“Baby”, recognizable to others as a Strawberry Shortcake doll, was bought at Walmart one day by my husband. She was on clearance. Ashley was almost a year old when he brought her home. Up to that point, she had never shown any interest in any sort of lovey-type item we bought her, or that was given to her. What it was about the doll I’m not sure, maybe it was the strawberry scent – which almost three years and numerous washes later, is still noticeable. But whatever it was, she latched onto that doll and they were soon inseparable.
Baby has undergone quite the physical transformation from the first day she entered our house. Once upon a time she was dressed in bright white and green pants, with soft flesh toned arms, a bright face and beautiful, silky red hair that hung in waves. Baby looks nothing like that today. Today, Baby has dingy grey pants and arms that no amount of washing can render clean again. She has worn out shoes, a worn out dress, and hair that defies all description, except perhaps to say it is a cross between Medusa and Bob Marley’s dreadlocks.
But, it’s not Baby’s fault, she’s had a very full life. In the almost three years she’s been with us, Baby has been well travelled – she has been to Maine, New Hampshire, Nova Scotia, PEI and all over New Brunswick. She’s been to circuses and fairs, aquariums and zoos, parks and pools. She’s been cried on during times of fear, pain and upset, accompanying Ashley to many medical appointments. She’s comforted Ashley during countless nights of fevers and other illness. She’s been thrown against walls and beaten off floors, during tantrums. She’s been there for every single nap and bedtime. She’s been dropped, stepped on and has caused panic galore when she has been accidentally left behind. She has gone on tractor rides, and has helped dig a garden.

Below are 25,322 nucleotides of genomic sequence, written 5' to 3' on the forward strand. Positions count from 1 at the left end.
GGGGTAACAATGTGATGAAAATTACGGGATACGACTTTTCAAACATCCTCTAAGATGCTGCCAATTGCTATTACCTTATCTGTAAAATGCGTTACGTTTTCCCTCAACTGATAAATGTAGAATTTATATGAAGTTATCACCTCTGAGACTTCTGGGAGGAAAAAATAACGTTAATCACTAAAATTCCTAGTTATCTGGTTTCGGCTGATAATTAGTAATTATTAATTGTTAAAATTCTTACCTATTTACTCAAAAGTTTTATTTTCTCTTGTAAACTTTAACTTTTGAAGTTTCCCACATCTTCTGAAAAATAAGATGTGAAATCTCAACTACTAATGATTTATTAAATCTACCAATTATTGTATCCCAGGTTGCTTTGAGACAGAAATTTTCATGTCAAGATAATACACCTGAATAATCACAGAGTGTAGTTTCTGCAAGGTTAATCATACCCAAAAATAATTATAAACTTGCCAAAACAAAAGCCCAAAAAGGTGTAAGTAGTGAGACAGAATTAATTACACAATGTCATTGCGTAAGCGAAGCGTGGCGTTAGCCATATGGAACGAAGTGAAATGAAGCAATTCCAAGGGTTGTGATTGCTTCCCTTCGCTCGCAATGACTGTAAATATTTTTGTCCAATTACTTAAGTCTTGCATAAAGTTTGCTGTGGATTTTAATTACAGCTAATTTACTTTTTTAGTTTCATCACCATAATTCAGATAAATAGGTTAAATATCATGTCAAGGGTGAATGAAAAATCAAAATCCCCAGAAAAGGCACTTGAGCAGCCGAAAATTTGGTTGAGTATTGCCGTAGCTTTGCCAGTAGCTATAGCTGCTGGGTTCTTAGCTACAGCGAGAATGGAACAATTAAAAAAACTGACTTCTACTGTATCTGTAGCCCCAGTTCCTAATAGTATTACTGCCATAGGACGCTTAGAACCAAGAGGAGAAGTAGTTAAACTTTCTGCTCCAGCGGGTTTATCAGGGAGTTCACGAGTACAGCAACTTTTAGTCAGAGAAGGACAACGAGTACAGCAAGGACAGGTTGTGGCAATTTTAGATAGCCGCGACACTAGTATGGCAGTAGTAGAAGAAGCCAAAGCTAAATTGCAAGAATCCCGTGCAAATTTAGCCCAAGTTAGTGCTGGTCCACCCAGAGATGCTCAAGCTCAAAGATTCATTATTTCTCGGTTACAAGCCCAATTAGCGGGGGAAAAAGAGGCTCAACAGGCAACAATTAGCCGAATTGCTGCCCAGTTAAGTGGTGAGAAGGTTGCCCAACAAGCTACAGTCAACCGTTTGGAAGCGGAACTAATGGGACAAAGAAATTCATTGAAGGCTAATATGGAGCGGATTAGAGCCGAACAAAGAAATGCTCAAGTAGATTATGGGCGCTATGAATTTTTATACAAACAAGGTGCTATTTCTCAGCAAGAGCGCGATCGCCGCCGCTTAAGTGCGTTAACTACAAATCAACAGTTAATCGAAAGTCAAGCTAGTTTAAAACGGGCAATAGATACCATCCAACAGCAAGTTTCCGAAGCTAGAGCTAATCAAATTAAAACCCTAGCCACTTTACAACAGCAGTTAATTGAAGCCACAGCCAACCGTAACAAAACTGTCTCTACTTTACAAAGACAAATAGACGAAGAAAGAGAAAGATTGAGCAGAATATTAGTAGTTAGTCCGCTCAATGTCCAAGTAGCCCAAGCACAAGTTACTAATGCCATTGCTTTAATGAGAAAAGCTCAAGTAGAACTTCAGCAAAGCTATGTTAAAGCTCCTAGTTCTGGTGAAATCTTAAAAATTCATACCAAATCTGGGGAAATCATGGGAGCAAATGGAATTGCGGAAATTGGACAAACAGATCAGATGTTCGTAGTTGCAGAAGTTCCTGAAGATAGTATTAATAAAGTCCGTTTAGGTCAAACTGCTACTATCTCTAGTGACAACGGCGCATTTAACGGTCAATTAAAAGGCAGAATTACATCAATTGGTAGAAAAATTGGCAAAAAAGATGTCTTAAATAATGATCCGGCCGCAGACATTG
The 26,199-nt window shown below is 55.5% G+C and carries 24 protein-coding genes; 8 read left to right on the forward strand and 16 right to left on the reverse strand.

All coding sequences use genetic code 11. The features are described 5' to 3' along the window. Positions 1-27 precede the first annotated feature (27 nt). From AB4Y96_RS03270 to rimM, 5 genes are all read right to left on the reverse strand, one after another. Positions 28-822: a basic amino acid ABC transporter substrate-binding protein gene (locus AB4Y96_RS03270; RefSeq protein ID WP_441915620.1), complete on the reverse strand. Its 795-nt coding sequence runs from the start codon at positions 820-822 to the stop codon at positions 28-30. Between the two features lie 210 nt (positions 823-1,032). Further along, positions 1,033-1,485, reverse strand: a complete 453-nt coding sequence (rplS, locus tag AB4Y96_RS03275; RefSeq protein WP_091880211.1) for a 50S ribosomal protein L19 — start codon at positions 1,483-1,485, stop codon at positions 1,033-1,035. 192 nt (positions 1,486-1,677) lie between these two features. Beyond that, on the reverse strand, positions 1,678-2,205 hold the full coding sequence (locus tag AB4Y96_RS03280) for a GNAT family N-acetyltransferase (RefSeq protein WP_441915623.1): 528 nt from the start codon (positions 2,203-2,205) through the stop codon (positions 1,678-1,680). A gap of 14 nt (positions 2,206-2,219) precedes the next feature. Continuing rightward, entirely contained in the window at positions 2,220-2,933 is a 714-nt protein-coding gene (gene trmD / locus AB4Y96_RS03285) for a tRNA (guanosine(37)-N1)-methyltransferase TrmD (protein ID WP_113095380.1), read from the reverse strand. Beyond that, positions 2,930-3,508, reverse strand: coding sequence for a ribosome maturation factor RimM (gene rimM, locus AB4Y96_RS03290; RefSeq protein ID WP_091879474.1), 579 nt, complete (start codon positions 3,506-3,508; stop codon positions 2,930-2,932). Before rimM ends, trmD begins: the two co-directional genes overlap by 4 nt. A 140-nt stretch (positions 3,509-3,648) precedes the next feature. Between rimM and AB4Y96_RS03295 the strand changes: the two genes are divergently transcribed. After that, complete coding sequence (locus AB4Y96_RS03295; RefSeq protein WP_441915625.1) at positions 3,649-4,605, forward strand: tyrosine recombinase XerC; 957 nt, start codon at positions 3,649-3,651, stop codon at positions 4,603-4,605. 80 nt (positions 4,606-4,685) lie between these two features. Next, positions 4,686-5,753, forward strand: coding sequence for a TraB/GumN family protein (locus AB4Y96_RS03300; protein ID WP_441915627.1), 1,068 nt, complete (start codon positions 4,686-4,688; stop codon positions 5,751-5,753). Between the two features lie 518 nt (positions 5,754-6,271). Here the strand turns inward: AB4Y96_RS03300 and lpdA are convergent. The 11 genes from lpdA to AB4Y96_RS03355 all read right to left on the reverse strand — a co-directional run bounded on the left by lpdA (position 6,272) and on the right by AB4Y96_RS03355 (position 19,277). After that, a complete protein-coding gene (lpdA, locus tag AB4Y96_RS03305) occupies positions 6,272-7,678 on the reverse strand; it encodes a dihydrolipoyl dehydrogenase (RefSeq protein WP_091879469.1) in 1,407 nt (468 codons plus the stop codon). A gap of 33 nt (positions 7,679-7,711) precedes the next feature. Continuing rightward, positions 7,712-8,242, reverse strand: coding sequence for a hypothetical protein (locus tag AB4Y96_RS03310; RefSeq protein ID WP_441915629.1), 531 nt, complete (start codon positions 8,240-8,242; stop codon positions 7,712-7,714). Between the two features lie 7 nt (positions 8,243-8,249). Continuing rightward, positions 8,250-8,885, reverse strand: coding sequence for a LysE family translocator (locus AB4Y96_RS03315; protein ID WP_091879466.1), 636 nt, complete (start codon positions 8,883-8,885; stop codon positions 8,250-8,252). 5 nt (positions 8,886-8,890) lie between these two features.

Ashley is as attached to Baby, as she is to her thumb. In fact the two are normally used together. We have put our foot down, and no longer let her take Baby into stores and other places where she may get lost (unless she’s having a bad day). But, in the home at least, Baby is fair game, anytime, anywhere. As Ashley develops increasingly more imagination and pretend play skills, Baby is her doll of choice. Ashley feeds her, kisses her boo-boos, and tucks her into the hand-crafted doll cradle her father made for, using the doll quilt I made. Baby has even been put in time out!
As much as I sometimes feel we should be trying to work towards “weaning” her off Baby, I will not rush this. I know the day will come that Ashley no longer needs her. And on that day, I will pack Baby away in Ashley’s memory box, to be returned to Ashley some day when she is grown up, a tangible memory of all that Baby has been – a playmate and friend, a source of comfort and strength, an ever-faithful companion.